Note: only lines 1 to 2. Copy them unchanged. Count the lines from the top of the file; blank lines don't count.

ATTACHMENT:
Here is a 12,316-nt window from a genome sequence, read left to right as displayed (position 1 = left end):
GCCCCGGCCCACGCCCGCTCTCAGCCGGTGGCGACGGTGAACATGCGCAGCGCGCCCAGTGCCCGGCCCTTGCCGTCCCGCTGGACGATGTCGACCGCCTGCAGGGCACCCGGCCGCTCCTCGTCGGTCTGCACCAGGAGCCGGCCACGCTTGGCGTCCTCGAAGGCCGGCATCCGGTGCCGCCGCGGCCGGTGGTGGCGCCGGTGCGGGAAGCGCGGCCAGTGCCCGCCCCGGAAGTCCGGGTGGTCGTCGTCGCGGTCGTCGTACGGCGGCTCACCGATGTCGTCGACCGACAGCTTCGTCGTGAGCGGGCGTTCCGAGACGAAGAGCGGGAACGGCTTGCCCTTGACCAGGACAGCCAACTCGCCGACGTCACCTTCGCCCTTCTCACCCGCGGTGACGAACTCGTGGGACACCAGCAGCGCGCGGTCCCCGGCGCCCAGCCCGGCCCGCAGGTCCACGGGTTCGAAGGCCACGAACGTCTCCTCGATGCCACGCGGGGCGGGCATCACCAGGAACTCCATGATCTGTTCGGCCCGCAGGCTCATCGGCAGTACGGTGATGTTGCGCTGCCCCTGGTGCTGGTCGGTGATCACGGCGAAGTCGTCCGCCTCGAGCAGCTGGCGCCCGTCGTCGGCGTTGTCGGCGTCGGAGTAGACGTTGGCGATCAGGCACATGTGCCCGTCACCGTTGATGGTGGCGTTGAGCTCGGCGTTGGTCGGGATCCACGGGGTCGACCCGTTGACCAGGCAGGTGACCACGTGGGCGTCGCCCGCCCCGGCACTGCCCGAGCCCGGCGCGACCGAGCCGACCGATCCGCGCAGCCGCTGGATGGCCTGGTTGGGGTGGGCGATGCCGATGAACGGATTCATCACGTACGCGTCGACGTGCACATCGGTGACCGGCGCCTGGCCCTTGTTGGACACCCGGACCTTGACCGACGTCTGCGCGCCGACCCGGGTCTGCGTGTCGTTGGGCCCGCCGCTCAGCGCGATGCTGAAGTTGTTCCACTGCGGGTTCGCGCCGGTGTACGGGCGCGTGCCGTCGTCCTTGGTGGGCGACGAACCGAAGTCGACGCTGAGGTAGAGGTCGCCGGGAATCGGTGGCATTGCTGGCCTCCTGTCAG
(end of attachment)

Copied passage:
Here is a 12,316-nt window from a genome sequence, read left to right as displayed (position 1 = left end):
GCCCCGGCCCACGCCCGCTCTCAGCCGGTGGCGACGGTGAACATGCGCAGCGCGCCCAGTGCCCGGCCCTTGCCGTCCCGCTGGACGATGTCGACCGCCTGCAGGGCACCCGGCCGCTCCTCGTCGGTCTGCACCAGGAGCCGGCCACGCTTGGCGTCCTCGAAGGCCGGCATCCGGTGCCGCCGCGGCCGGTGGTGGCGCCGGTGCGGGAAGCGCGGCCAGTGCCCGCCCCGGAAGTCCGGGTGGTCGTCGTCGCGGTCGTCGTACGGCGGCTCACCGATGTCGTCGACCGACAGCTTCGTCGTGAGCGGGCGTTCCGAGACGAAGAGCGGGAACGGCTTGCCCTTGACCAGGACAGCCAACTCGCCGACGTCACCTTCGCCCTTCTCACCCGCGGTGACGAACTCGTGGGACACCAGCAGCGCGCGGTCCCCGGCGCCCAGCCCGGCCCGCAGGTCCACGGGTTCGAAGGCCACGAACGTCTCCTCGATGCCACGCGGGGCGGGCATCACCAGGAACTCCATGATCTGTTCGGCCCGCAGGCTCATCGGCAGTACGGTGATGTTGCGCTGCCCCTGGTGCTGGTCGGTGATCACGGCGAAGTCGTCCGCCTCGAGCAGCTGGCGCCCGTCGTCGGCGTTGTCGGCGTCGGAGTAGACGTTGGCGATCAGGCACATGTGCCCGTCACCGTTGATGGTGGCGTTGAGCTCGGCGTTGGTCGGGATCCACGGGGTCGACCCGTTGACCAGGCAGGTGACCACGTGGGCGTCGCCCGCCCCGGCACTGCCCGAGCCCGGCGCGACCGAGCCGACCGATCCGCGCAGCCGCTGGATGGCCTGGTTGGGGTGGGCGATGCCGATGAACGGATTCATCACGTACGCGTCGACGTGCACATCGGTGACCGGCGCCTGGCCCTTGTTGGACACCCGGACCTTGACCGACGTCTGCGCGCCGACCCGGGTCTGCGTGTCGTTGGGCCCGCCGCTCAGCGCGATGCTGAAGTTGTTCCACTGCGGGTTCGCGCCGGTGTACGGGCGCGTGCCGTCGTCCTTGGTGGGCGACGAACCGAAGTCGACGCTGAGGTAGAGGTCGCCGGGAATCGGTGGCATTGCTGGCCTCCTGTCAG